Irina Echarry

The crime the animal had attempted to commit (only attempted) was to breathe fresh air.

“Why is he hitting it?”  I asked myself as I watched from far as a young guy beat a pig.  To its added misfortune, the animal had been condemned to live without seeing the sun in a thrown-together pen made of metal sheeting and rebar.

The crime the animal had attempted to commit (only attempted) was to breathe fresh air, relief from the stench of its own feces and rotting food.  Perhaps its instinct told it: “Out there is something different from the darkness,” and it wanted to see the sky…the clouds.

But there appeared its owner to prevent that.  A stick or something long and hard helped him.  The blows resonated inside the premises as if he were playing a batá drum, and striking with the same force.  With that pain-filled rhythm, and with the laments of the pig forming the melody, it occurred to no one to dance.  Or did it?

To its side, a neighbor of the pig sympathized with it in silence.  It was a dog that I’ve never seen, although I visited the building in front some months ago.  The walls of its cell hide it from the light; I only know it from its howls of loneliness.  I don’t know what size it is or what contagious disease they’re hiding by confining it.

Pens of roosters and hens, ducks and geese.  Zoos or storage sheds with animals living under the most deplorable conditions.  Likewise, wild birds put into small jails in the form of cages by youth who like to hunt.

Zoos or storage sheds with animals living under the most deplorable conditions.

With all this, I have to ask: When did someone give us the power to determine who we can imprison and who can be left free?   Who are we to subject these defenseless neighbors to punishment so severe as captivity or the prevention of movement?

It makes me want to scream: Freedom is a right that no one should violate, but that is an old and worn-out phrase.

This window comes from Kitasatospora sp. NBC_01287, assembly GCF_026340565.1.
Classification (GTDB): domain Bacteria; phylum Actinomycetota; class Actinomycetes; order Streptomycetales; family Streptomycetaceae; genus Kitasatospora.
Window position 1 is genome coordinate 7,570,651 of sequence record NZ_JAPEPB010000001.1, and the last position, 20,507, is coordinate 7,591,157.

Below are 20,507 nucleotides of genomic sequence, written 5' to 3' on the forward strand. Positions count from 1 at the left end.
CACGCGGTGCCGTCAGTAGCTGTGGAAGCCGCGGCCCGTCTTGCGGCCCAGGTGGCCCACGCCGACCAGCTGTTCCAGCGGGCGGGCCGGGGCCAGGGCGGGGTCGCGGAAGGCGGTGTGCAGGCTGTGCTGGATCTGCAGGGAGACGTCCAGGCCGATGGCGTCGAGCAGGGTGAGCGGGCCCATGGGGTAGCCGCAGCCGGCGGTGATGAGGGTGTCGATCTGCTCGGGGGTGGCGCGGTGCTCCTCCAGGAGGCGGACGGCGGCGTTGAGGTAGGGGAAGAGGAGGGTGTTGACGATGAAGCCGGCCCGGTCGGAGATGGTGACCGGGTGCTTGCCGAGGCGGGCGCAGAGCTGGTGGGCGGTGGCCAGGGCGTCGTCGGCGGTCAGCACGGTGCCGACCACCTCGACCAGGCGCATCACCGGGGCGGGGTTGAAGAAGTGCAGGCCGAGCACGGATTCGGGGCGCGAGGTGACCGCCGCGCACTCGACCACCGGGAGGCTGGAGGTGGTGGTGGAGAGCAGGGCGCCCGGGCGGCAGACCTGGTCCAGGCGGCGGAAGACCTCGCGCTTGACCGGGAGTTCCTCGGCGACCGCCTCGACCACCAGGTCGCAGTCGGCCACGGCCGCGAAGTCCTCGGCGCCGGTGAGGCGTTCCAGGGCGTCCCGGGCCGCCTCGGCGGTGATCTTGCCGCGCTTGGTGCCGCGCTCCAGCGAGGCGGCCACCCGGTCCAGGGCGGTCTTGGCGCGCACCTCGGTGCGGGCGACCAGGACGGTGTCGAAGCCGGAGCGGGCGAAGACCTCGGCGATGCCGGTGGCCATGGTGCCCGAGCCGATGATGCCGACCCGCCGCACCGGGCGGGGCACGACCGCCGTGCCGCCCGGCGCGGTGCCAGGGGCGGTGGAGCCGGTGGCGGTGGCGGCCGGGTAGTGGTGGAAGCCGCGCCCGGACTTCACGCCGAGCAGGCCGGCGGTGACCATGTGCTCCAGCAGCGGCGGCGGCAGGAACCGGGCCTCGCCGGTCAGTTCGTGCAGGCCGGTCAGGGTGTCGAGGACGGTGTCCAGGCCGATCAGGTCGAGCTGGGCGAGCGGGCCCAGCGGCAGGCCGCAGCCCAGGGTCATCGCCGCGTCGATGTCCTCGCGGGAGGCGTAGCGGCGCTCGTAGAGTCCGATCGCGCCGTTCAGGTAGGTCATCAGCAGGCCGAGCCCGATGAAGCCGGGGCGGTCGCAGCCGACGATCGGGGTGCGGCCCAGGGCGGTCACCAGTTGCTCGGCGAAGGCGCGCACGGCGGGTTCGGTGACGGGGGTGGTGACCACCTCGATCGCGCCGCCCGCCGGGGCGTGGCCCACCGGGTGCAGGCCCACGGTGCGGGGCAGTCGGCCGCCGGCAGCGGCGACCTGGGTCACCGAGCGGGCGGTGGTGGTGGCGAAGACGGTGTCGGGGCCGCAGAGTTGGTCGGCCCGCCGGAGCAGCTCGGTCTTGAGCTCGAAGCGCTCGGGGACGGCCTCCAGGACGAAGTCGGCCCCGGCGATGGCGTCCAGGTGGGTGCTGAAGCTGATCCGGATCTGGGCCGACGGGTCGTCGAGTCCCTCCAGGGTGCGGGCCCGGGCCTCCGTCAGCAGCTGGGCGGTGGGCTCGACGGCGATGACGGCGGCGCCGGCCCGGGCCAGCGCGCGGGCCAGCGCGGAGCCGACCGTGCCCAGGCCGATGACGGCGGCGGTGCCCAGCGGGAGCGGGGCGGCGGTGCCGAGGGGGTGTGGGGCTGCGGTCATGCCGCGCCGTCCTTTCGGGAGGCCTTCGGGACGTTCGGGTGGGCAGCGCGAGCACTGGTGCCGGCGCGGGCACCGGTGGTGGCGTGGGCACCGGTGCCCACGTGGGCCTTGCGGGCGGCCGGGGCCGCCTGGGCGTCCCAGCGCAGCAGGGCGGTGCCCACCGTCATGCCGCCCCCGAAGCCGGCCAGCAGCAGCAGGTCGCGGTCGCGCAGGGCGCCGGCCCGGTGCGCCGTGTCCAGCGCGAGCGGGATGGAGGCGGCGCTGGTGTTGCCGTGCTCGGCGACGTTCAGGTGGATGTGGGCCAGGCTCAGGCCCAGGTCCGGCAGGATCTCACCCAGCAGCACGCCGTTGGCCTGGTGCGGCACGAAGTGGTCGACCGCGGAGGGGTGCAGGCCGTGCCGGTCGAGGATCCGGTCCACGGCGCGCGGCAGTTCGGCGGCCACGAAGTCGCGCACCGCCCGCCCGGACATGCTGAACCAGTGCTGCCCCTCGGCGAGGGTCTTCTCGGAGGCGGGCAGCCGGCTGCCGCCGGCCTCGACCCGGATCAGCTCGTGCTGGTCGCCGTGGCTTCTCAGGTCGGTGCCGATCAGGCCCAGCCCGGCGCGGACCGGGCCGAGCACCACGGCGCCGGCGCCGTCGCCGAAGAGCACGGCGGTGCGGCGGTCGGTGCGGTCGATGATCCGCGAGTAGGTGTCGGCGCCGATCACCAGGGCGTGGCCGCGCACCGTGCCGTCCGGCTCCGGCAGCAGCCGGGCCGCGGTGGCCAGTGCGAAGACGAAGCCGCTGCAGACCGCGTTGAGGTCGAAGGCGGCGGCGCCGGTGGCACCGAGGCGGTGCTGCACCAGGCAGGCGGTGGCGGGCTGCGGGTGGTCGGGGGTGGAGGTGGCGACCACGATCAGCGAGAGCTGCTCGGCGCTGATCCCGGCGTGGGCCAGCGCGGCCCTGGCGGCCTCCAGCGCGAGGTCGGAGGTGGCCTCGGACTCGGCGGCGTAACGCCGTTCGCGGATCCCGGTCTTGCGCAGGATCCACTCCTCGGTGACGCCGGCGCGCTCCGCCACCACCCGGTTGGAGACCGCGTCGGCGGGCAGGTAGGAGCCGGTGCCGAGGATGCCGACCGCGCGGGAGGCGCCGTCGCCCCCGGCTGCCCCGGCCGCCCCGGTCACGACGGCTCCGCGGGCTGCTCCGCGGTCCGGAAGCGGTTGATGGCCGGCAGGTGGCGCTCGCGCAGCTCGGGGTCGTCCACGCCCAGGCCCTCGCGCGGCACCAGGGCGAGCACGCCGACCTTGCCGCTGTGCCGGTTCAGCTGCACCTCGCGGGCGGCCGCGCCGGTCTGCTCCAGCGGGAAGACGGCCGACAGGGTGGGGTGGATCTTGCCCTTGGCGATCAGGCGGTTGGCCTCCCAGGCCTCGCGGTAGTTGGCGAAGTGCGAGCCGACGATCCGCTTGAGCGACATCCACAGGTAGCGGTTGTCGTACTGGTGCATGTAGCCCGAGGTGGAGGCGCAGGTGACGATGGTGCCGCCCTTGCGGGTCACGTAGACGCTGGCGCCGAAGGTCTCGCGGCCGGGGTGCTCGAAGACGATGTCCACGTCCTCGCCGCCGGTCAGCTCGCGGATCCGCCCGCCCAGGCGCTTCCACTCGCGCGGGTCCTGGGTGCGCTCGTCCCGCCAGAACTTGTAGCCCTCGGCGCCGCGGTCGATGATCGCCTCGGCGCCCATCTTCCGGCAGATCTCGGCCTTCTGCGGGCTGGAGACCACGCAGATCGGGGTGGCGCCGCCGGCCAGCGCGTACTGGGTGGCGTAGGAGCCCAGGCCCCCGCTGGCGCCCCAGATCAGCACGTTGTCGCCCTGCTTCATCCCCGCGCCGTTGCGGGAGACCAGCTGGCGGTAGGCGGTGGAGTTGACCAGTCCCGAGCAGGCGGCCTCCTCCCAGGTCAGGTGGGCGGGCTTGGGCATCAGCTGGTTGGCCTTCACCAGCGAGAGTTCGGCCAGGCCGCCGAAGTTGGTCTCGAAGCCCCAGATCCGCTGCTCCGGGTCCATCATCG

The truth?  Who cares if a pig doesn’t see the light of day or if a human is so locked up in his own anger and problems that he doesn’t notice the suffering of another life.

He doesn’t realize that, with that abuse, other bars are drawing shut and submerging him in brutality and indolence.  He is unaware that he’s increasingly moving away from what one could define as “humanity.”

Meanwhile we continue waiting for a law that protects our animals.  Unfortunately, it has to be approved by humans.


Irina Echarry

Irina Echarry: I enjoy reading, going to the movies and spending time with my friends. Many of the people I love are dead, or are no longer in Cuba. I will do my best to transmit my thoughts, ideas or worries via these pages so you can get to know me. I will give an idea of my age, since it helps explain certain things. I’m over thirty-five, and I think that’s enough information. I don’t have any children yet, or nieces or nephews. There are days when I transform myself into a child with no age at all in order to see life from another angle. It helps me break the monotony and survive in this strange world.

2 thoughts on “Who Gave Us the Power to Imprison?

  • Yes I agree, very nicely written. This is something that has bothered me on my visits to Habana is the treatment of animals. And in Guanabo the horses pulling the carriages by the end of the day were so sad. Unfortunately many people in Cuba do not get enough to eat as it is and that leaves very little left over for the animals. Not to mention having the money to afford a veterinarian.

  • Dear Irina,
    What a wonderful article and so necessary to be written. How can there be a humane world without humane treatment of animals. How sad if someone can no longer feel the pain of another sentient being.
    I really like reading your articles.
    Hubert

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